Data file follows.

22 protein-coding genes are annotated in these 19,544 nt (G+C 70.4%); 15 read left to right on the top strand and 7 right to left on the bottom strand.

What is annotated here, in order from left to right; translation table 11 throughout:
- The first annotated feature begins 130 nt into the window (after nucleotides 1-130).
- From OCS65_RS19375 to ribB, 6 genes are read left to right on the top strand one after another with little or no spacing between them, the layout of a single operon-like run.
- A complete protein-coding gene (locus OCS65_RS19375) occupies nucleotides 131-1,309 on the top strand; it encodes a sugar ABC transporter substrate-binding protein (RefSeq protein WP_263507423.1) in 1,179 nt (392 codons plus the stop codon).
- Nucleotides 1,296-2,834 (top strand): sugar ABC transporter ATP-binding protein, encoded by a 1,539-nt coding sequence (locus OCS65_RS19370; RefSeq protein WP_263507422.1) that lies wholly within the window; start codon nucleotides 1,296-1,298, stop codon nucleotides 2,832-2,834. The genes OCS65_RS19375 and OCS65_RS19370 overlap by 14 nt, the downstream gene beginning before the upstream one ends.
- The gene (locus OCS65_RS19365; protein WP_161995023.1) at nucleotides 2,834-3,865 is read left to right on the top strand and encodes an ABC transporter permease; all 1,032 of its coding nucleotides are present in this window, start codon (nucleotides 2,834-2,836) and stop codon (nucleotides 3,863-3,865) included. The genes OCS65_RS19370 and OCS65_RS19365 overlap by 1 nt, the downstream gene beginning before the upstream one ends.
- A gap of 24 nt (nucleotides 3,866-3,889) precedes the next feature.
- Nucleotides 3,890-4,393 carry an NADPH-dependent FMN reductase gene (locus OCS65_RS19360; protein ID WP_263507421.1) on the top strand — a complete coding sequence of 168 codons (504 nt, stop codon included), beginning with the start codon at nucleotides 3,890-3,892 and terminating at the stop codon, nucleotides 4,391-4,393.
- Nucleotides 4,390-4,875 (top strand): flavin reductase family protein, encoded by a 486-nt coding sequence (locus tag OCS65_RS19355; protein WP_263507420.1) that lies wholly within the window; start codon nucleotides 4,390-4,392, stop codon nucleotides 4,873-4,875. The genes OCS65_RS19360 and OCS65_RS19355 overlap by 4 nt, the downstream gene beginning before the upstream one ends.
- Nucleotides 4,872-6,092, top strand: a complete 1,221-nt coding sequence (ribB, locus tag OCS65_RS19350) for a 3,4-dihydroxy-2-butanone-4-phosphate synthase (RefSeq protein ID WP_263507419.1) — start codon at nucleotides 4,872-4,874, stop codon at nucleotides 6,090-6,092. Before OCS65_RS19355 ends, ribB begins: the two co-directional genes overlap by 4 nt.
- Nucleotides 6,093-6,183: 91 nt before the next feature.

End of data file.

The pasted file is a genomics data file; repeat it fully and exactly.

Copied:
22 protein-coding genes are annotated in these 19,544 nt (G+C 70.4%); 15 read left to right on the top strand and 7 right to left on the bottom strand.

What is annotated here, in order from left to right; translation table 11 throughout:
- The first annotated feature begins 130 nt into the window (after nucleotides 1-130).
- From OCS65_RS19375 to ribB, 6 genes are read left to right on the top strand one after another with little or no spacing between them, the layout of a single operon-like run.
- A complete protein-coding gene (locus OCS65_RS19375) occupies nucleotides 131-1,309 on the top strand; it encodes a sugar ABC transporter substrate-binding protein (RefSeq protein WP_263507423.1) in 1,179 nt (392 codons plus the stop codon).
- Nucleotides 1,296-2,834 (top strand): sugar ABC transporter ATP-binding protein, encoded by a 1,539-nt coding sequence (locus OCS65_RS19370; RefSeq protein WP_263507422.1) that lies wholly within the window; start codon nucleotides 1,296-1,298, stop codon nucleotides 2,832-2,834. The genes OCS65_RS19375 and OCS65_RS19370 overlap by 14 nt, the downstream gene beginning before the upstream one ends.
- The gene (locus OCS65_RS19365; protein WP_161995023.1) at nucleotides 2,834-3,865 is read left to right on the top strand and encodes an ABC transporter permease; all 1,032 of its coding nucleotides are present in this window, start codon (nucleotides 2,834-2,836) and stop codon (nucleotides 3,863-3,865) included. The genes OCS65_RS19370 and OCS65_RS19365 overlap by 1 nt, the downstream gene beginning before the upstream one ends.
- A gap of 24 nt (nucleotides 3,866-3,889) precedes the next feature.
- Nucleotides 3,890-4,393 carry an NADPH-dependent FMN reductase gene (locus OCS65_RS19360; protein ID WP_263507421.1) on the top strand — a complete coding sequence of 168 codons (504 nt, stop codon included), beginning with the start codon at nucleotides 3,890-3,892 and terminating at the stop codon, nucleotides 4,391-4,393.
- Nucleotides 4,390-4,875 (top strand): flavin reductase family protein, encoded by a 486-nt coding sequence (locus tag OCS65_RS19355; protein WP_263507420.1) that lies wholly within the window; start codon nucleotides 4,390-4,392, stop codon nucleotides 4,873-4,875. The genes OCS65_RS19360 and OCS65_RS19355 overlap by 4 nt, the downstream gene beginning before the upstream one ends.
- Nucleotides 4,872-6,092, top strand: a complete 1,221-nt coding sequence (ribB, locus tag OCS65_RS19350) for a 3,4-dihydroxy-2-butanone-4-phosphate synthase (RefSeq protein ID WP_263507419.1) — start codon at nucleotides 4,872-4,874, stop codon at nucleotides 6,090-6,092. Before OCS65_RS19355 ends, ribB begins: the two co-directional genes overlap by 4 nt.
- Nucleotides 6,093-6,183: 91 nt before the next feature.